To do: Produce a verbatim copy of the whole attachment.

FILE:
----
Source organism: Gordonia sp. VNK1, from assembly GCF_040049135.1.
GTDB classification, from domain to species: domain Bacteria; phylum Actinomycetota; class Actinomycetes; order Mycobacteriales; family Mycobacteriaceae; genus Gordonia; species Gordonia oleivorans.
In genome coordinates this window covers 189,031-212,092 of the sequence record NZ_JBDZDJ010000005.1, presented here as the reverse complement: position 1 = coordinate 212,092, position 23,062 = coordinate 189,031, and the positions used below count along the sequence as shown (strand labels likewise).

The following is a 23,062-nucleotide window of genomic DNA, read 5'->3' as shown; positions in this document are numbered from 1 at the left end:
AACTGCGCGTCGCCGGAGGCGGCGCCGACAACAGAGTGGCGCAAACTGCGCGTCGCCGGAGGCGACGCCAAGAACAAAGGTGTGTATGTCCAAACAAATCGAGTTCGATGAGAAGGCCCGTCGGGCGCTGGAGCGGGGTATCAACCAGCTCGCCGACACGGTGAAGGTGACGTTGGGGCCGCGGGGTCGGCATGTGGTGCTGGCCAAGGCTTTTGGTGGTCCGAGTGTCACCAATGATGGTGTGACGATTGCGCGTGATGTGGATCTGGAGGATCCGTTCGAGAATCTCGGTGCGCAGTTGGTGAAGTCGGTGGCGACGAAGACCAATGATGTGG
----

Source organism: Gordonia sp. VNK1, from assembly GCF_040049135.1.
GTDB classification, from domain to species: domain Bacteria; phylum Actinomycetota; class Actinomycetes; order Mycobacteriales; family Mycobacteriaceae; genus Gordonia; species Gordonia oleivorans.
In genome coordinates this window covers 189,031-212,092 of the sequence record NZ_JBDZDJ010000005.1, presented here as the reverse complement: position 1 = coordinate 212,092, position 23,062 = coordinate 189,031, and the positions used below count along the sequence as shown (strand labels likewise).

The following is a 23,062-nucleotide window of genomic DNA, read 5'->3' as shown; positions in this document are numbered from 1 at the left end:
AACTGCGCGTCGCCGGAGGCGGCGCCGACAACAGAGTGGCGCAAACTGCGCGTCGCCGGAGGCGACGCCAAGAACAAAGGTGTGTATGTCCAAACAAATCGAGTTCGATGAGAAGGCCCGTCGGGCGCTGGAGCGGGGTATCAACCAGCTCGCCGACACGGTGAAGGTGACGTTGGGGCCGCGGGGTCGGCATGTGGTGCTGGCCAAGGCTTTTGGTGGTCCGAGTGTCACCAATGATGGTGTGACGATTGCGCGTGATGTGGATCTGGAGGATCCGTTCGAGAATCTCGGTGCGCAGTTGGTGAAGTCGGTGGCGACGAAGACCAATGATGTGG